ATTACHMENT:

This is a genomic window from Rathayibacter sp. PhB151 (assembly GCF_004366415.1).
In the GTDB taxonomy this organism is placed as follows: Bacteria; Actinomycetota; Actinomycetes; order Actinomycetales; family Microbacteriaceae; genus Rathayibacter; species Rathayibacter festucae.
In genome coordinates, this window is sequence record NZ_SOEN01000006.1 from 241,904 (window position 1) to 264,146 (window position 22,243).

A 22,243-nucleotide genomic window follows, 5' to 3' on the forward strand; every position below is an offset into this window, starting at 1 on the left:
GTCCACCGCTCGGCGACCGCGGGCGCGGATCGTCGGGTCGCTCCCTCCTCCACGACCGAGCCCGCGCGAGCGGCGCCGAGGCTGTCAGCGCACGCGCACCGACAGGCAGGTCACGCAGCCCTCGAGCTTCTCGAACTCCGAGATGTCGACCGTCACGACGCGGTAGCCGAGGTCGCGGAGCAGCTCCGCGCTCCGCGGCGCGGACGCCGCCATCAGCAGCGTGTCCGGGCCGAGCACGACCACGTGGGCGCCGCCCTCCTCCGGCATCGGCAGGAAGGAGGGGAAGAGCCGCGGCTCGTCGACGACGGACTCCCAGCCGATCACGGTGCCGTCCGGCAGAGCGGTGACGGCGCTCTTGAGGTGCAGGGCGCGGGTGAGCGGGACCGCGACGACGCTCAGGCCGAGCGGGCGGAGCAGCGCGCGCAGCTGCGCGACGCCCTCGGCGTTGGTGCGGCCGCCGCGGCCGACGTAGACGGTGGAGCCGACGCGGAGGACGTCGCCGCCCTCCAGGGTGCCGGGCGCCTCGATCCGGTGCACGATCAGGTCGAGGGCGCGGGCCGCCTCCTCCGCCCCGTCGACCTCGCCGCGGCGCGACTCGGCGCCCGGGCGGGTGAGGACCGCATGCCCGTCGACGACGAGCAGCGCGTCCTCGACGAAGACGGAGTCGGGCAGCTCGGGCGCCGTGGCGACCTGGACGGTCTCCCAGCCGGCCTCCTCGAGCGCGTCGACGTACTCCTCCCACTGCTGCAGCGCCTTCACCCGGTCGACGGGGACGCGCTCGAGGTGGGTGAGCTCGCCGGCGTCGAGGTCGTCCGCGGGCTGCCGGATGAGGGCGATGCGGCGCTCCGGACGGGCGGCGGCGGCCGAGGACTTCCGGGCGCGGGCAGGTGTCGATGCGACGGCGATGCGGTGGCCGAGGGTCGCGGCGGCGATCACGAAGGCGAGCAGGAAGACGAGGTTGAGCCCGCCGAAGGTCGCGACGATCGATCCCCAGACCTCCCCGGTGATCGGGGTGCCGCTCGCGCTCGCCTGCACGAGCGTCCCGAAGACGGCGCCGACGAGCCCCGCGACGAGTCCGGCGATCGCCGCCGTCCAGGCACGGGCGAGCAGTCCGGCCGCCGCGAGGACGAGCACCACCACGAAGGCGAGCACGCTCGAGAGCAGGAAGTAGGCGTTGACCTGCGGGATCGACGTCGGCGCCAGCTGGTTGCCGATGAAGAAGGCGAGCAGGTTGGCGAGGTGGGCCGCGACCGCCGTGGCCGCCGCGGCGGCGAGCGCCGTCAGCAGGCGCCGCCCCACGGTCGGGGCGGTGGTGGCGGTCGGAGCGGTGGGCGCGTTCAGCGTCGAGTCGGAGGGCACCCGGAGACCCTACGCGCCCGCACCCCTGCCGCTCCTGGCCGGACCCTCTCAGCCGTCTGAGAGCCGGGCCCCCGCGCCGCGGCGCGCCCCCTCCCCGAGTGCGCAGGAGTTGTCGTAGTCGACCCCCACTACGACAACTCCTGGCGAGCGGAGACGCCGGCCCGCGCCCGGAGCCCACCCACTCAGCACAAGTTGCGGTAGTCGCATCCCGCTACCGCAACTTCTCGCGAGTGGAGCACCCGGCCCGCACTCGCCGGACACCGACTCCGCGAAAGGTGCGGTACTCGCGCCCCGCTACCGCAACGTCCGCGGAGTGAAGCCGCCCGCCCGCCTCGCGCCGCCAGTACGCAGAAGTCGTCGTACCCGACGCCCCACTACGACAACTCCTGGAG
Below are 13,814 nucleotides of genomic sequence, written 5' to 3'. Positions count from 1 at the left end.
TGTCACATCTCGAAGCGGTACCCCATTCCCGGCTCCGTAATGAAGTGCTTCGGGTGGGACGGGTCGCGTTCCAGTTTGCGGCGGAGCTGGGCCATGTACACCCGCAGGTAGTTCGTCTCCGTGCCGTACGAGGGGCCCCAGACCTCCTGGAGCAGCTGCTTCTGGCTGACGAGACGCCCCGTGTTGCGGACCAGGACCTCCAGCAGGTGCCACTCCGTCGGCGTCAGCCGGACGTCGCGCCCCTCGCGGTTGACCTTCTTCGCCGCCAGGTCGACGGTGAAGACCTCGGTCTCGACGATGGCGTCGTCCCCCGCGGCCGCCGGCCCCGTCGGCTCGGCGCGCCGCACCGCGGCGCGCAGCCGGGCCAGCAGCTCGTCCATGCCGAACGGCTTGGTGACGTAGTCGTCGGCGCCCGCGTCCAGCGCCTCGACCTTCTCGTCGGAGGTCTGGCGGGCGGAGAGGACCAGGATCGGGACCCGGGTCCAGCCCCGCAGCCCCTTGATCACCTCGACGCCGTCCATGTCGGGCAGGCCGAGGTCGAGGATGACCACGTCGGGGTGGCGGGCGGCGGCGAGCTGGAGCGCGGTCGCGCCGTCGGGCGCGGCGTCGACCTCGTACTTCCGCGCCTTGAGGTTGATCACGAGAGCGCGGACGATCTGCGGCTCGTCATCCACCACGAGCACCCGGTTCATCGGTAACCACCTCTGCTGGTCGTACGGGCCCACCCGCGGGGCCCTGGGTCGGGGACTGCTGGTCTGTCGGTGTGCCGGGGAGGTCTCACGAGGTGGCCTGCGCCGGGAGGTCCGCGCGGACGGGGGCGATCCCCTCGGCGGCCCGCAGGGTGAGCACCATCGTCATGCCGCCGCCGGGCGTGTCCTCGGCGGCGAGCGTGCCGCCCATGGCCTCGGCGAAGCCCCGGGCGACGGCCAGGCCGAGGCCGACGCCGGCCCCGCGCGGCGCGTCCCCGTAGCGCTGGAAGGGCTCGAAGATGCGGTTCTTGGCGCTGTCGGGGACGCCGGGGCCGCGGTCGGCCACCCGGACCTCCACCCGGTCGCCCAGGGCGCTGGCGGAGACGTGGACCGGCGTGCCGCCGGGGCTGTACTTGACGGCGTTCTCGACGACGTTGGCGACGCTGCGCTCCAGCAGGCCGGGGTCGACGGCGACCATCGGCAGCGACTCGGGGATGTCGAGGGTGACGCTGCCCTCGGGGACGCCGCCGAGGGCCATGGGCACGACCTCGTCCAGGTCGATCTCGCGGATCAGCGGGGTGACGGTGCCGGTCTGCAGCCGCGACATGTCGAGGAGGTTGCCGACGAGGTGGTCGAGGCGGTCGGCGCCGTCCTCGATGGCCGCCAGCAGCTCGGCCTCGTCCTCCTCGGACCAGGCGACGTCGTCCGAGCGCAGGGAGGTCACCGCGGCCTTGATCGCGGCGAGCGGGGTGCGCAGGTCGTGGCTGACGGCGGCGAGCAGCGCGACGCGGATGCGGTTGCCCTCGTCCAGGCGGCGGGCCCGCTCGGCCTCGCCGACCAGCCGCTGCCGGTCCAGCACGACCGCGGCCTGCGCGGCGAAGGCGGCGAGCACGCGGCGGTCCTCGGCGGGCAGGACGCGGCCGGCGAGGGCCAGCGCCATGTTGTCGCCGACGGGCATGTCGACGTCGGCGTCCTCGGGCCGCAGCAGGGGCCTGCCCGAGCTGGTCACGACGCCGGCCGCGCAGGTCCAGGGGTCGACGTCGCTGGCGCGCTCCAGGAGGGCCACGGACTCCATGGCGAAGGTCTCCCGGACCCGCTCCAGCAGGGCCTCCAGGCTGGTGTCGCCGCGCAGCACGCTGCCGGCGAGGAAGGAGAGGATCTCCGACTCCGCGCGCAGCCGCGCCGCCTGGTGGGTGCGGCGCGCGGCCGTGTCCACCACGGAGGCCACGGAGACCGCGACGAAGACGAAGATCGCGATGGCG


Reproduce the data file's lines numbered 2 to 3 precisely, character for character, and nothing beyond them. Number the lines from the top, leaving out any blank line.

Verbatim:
In the GTDB taxonomy this organism is placed as follows: Bacteria; Actinomycetota; Actinomycetes; order Actinomycetales; family Microbacteriaceae; genus Rathayibacter; species Rathayibacter festucae.
In genome coordinates, this window is sequence record NZ_SOEN01000006.1 from 241,904 (window position 1) to 264,146 (window position 22,243).